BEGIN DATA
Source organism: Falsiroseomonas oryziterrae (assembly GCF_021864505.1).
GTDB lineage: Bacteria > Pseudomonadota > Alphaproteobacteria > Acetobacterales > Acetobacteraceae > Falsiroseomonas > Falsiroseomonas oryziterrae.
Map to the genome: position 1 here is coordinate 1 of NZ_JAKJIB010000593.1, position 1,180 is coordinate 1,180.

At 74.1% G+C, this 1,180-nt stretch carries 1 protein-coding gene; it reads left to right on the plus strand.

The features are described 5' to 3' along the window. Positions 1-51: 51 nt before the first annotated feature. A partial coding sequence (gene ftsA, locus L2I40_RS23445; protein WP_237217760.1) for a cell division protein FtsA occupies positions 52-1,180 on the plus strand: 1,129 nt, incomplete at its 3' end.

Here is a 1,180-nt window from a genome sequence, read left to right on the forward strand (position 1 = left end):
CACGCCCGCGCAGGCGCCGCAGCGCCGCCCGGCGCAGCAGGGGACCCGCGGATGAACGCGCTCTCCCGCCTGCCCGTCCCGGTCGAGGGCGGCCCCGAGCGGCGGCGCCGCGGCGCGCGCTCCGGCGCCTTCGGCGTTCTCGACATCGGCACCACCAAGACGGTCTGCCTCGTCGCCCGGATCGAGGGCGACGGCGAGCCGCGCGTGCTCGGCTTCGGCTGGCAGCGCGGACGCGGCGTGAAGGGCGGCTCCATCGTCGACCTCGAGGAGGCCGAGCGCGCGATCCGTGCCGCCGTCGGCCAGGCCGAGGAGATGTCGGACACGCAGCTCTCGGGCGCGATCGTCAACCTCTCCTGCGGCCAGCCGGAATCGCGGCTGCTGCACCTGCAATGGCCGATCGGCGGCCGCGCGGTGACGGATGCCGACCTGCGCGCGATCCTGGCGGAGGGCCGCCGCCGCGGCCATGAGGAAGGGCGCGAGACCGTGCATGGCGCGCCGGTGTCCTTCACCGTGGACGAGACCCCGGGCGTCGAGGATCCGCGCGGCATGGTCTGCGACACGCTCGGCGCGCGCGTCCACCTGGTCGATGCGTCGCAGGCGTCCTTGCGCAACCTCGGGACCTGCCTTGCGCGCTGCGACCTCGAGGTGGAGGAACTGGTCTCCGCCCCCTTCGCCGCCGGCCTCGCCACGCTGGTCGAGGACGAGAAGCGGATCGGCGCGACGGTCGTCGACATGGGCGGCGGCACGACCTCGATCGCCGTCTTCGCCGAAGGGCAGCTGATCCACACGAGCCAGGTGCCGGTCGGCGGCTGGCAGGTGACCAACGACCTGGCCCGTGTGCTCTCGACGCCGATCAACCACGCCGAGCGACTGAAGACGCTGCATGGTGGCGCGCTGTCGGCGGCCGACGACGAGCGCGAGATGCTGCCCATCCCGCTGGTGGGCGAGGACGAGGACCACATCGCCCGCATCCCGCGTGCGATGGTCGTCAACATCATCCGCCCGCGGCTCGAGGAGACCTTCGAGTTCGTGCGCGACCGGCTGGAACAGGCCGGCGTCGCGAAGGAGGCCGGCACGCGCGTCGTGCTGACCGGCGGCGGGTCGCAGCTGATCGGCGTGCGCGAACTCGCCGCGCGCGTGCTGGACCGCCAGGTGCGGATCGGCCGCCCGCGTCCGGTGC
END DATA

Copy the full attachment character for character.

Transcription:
Source organism: Falsiroseomonas oryziterrae (assembly GCF_021864505.1).
GTDB lineage: Bacteria > Pseudomonadota > Alphaproteobacteria > Acetobacterales > Acetobacteraceae > Falsiroseomonas > Falsiroseomonas oryziterrae.
Map to the genome: position 1 here is coordinate 1 of NZ_JAKJIB010000593.1, position 1,180 is coordinate 1,180.

At 74.1% G+C, this 1,180-nt stretch carries 1 protein-coding gene; it reads left to right on the plus strand.

The features are described 5' to 3' along the window. Positions 1-51: 51 nt before the first annotated feature. A partial coding sequence (gene ftsA, locus L2I40_RS23445; protein WP_237217760.1) for a cell division protein FtsA occupies positions 52-1,180 on the plus strand: 1,129 nt, incomplete at its 3' end.

Here is a 1,180-nt window from a genome sequence, read left to right on the forward strand (position 1 = left end):
CACGCCCGCGCAGGCGCCGCAGCGCCGCCCGGCGCAGCAGGGGACCCGCGGATGAACGCGCTCTCCCGCCTGCCCGTCCCGGTCGAGGGCGGCCCCGAGCGGCGGCGCCGCGGCGCGCGCTCCGGCGCCTTCGGCGTTCTCGACATCGGCACCACCAAGACGGTCTGCCTCGTCGCCCGGATCGAGGGCGACGGCGAGCCGCGCGTGCTCGGCTTCGGCTGGCAGCGCGGACGCGGCGTGAAGGGCGGCTCCATCGTCGACCTCGAGGAGGCCGAGCGCGCGATCCGTGCCGCCGTCGGCCAGGCCGAGGAGATGTCGGACACGCAGCTCTCGGGCGCGATCGTCAACCTCTCCTGCGGCCAGCCGGAATCGCGGCTGCTGCACCTGCAATGGCCGATCGGCGGCCGCGCGGTGACGGATGCCGACCTGCGCGCGATCCTGGCGGAGGGCCGCCGCCGCGGCCATGAGGAAGGGCGCGAGACCGTGCATGGCGCGCCGGTGTCCTTCACCGTGGACGAGACCCCGGGCGTCGAGGATCCGCGCGGCATGGTCTGCGACACGCTCGGCGCGCGCGTCCACCTGGTCGATGCGTCGCAGGCGTCCTTGCGCAACCTCGGGACCTGCCTTGCGCGCTGCGACCTCGAGGTGGAGGAACTGGTCTCCGCCCCCTTCGCCGCCGGCCTCGCCACGCTGGTCGAGGACGAGAAGCGGATCGGCGCGACGGTCGTCGACATGGGCGGCGGCACGACCTCGATCGCCGTCTTCGCCGAAGGGCAGCTGATCCACACGAGCCAGGTGCCGGTCGGCGGCTGGCAGGTGACCAACGACCTGGCCCGTGTGCTCTCGACGCCGATCAACCACGCCGAGCGACTGAAGACGCTGCATGGTGGCGCGCTGTCGGCGGCCGACGACGAGCGCGAGATGCTGCCCATCCCGCTGGTGGGCGAGGACGAGGACCACATCGCCCGCATCCCGCGTGCGATGGTCGTCAACATCATCCGCCCGCGGCTCGAGGAGACCTTCGAGTTCGTGCGCGACCGGCTGGAACAGGCCGGCGTCGCGAAGGAGGCCGGCACGCGCGTCGTGCTGACCGGCGGCGGGTCGCAGCTGATCGGCGTGCGCGAACTCGCCGCGCGCGTGCTGGACCGCCAGGTGCGGATCGGCCGCCCGCGTCCGGTGC